Diplomatic Reception Rooms, U.S. Department of State

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Object Details

Attributed to John Ramage (American, 1748-1802)
ca. 1789
United States: Massachusetts: Boston
North American
watercolor on ivory; in its gilded copper case
Overall: 2 3/16 in x 1 1/8 in; 5.55625 cm x 2.8575 cm
Given by John Quincy Adams (1767-1848) to his widowed aunt, Mrs. Josiah (Abigail Phillips) Quincy; descended in the Quincy family to Josiah Phillips Quincy (1829-1910); to his daughter, Mrs. Walter G. Davis (b. 1863); to John Davis, of Toledo, Ohio; from his estate to the donors, of Birmingham, Michigan, ca. 1955 [1] Notes: 1.The family tradition that the miniature was a present from John Quincy Adams to his favorite aunt, who had been widowed at an early age, is supported by the fact that Josiah Quincy (1744-1775) died prematurely. This portrait unfortunately escaped the notice of Andrew Oliver when writing his admirable Portraits of John Quincy Adams and His Wife.
Credit Line
Gift of Mr. and Mrs. James O. Keene
The Diplomatic Reception Rooms, U.S. Department of State, Washington, D.C.
Accession Number

Related Objects

Portrait Miniature of John Quincy Adams

Portrait Miniature of John Quincy Adams

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watercolor on ivory, in its gilded case
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Portrait of John Quincy Adams

Harding, Chester
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Object Essay

That this handsome miniature is by John Ramage seems beyond question, despite the absence of inscriptions or other documentation. It is entirely in his style. The surface is clean, the pale blue ground and willow-green coat smoothly brushed in.       

The artist is known to have been dandified in his dress, and that is reflected in his miniatures where the “gentlemen wear the smartest of wigs, the most exquisite waistcoats imaginable, and ruffles and jabots fresh from the deftest and most devoted of laundresses.”1Wehle, 29–30. Wehle quotes Dunlap for the description of Ramage’s own costume. The shape and frame of the miniature underscore Ramage’s authorship. The pointed oval is fairly common in his work but rare elsewhere. A trained goldsmith, he usually framed his ivories “in chased gold frames of his own making and more beautiful than those used by any other miniaturist in America.”2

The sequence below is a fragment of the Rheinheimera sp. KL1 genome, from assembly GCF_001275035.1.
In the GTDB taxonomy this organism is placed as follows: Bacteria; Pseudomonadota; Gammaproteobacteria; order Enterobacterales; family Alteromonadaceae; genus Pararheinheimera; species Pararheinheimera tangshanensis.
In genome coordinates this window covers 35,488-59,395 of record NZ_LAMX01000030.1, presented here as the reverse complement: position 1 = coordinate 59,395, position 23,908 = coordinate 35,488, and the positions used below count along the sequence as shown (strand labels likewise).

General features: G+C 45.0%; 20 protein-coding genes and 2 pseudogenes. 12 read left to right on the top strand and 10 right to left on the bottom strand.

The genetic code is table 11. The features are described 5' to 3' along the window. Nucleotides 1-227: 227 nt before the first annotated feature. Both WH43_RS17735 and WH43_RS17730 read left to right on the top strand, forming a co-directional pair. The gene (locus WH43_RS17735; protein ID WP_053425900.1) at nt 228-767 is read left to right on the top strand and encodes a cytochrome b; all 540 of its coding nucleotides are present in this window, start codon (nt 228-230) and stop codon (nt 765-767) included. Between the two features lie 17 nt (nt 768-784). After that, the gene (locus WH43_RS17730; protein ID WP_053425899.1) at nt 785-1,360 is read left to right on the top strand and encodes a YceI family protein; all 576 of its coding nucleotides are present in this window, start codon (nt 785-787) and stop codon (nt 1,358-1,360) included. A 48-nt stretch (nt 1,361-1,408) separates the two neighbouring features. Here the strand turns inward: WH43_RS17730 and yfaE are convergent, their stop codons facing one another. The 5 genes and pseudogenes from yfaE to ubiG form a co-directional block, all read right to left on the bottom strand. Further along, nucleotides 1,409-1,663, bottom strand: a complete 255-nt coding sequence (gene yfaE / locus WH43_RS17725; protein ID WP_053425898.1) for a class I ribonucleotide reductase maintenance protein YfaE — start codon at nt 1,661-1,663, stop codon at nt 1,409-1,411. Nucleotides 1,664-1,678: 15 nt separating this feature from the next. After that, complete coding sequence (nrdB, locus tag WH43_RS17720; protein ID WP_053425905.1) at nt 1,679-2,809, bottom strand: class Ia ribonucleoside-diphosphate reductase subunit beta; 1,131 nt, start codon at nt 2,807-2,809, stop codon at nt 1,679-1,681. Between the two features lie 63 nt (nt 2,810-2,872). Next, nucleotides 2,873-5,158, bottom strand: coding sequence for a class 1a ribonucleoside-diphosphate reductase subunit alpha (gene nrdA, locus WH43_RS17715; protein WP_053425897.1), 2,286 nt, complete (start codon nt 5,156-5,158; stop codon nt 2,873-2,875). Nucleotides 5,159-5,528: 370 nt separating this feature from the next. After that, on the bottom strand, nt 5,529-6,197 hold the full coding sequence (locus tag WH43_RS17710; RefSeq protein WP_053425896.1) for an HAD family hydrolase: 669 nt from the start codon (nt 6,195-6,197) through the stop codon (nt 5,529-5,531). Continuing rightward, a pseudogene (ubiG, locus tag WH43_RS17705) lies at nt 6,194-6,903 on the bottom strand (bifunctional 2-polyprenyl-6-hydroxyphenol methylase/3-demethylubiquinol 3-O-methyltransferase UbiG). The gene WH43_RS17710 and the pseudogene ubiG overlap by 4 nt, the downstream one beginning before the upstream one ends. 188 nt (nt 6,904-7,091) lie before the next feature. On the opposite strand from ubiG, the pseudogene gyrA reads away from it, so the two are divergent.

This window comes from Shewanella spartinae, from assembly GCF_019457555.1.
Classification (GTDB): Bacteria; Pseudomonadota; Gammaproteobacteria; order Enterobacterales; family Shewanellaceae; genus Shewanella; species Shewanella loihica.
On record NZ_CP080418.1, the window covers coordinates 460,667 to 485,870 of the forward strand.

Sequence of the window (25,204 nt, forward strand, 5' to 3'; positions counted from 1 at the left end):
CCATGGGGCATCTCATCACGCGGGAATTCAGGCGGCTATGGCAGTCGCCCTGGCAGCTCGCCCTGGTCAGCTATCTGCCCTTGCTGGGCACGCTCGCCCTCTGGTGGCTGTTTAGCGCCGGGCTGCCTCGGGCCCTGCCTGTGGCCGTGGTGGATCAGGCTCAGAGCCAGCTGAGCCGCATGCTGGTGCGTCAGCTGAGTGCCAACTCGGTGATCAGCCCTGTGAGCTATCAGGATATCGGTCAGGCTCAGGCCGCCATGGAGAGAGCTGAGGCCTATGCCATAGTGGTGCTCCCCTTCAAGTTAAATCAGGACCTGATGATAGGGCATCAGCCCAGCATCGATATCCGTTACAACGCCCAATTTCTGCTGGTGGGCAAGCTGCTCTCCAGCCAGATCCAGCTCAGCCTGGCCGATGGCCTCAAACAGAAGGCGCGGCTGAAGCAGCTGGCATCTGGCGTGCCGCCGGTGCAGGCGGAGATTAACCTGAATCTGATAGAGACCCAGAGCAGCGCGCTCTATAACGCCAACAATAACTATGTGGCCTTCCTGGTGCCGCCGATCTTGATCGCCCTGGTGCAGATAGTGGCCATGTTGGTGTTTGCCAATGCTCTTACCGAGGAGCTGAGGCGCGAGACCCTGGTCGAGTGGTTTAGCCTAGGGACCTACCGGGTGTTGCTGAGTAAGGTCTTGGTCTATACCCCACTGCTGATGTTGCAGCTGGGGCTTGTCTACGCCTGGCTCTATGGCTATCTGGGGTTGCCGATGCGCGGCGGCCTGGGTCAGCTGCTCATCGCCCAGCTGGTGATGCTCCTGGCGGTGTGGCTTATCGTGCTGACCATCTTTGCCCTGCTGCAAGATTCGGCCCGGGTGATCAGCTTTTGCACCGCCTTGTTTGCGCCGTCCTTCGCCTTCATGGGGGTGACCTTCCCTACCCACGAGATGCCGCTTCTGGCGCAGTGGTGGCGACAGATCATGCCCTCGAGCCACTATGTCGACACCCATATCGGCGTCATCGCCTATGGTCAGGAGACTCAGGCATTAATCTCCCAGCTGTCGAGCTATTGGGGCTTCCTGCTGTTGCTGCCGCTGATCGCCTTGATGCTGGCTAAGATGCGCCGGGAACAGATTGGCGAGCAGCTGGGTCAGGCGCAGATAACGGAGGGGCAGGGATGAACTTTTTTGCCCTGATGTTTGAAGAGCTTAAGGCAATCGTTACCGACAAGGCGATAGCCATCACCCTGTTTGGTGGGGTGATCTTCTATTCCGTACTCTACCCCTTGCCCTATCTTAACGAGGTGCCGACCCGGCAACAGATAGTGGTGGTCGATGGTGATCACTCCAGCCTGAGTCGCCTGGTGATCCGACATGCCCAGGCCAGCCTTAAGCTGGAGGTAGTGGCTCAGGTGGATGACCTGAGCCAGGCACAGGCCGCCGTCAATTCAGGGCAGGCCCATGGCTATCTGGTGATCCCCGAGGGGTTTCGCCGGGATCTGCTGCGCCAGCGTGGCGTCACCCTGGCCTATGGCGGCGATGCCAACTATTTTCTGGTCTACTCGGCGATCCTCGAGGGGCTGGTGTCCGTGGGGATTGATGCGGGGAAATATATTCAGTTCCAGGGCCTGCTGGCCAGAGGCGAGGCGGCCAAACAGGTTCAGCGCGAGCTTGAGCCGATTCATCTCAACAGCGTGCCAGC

Ramage, an Irish émigré to Boston shortly before the Revolution, had served with British loyalist troops, first in Boston, until Washington’s siege forced the evacuation (March 17, 1776), and later in New York City. The British held the city throughout the war, and, when they finally withdrew, Ramage chose to remain behind and resume his profession in New York. He stayed in New York until 1794; then he moved to Montreal for the rest of his life.      

There is, at first glance, a striking difference in Adams’s appearance in this miniature, which has generally been dated about 1793, and the miniature by Parker of 1795 (see Acc. No. 67.70). But the former has probably been dated several years too late, a suggestion supported by the sitter’s features and by other circumstances.       

The federal government had established the first capital in New York City in 1789, where it remained through August 12, 1790. In September, 1789, following his father’s installation as Vice President, John Quincy visited his parents in New York, and it seems likely that Ramage painted his miniature at this time.3Oliver, 15. A date of September 1789, when the sitter was twenty-two, would accord with his appearance in this portrait and contrast more convincingly with the rather sensual fullness of the Parker likeness of a man nearly twenty-eight. Adams’s face continued to fill out over the next quarter century, which is clear from Leslie’s portrait of 1816 (see. Acc. No. 75.38). Thereafter, he seems to have retrieved some of his youthful leanness, as evidenced from the Harding portrait of 1828 (see Acc. No.  76.74).

William Kloss

Excerpted from Clement E. Conger, et al. Treasures of State: Fine and Decorative Arts in the Diplomatic Reception Rooms of the U.S. Department of State. New York: H.N. Abrams, 1991.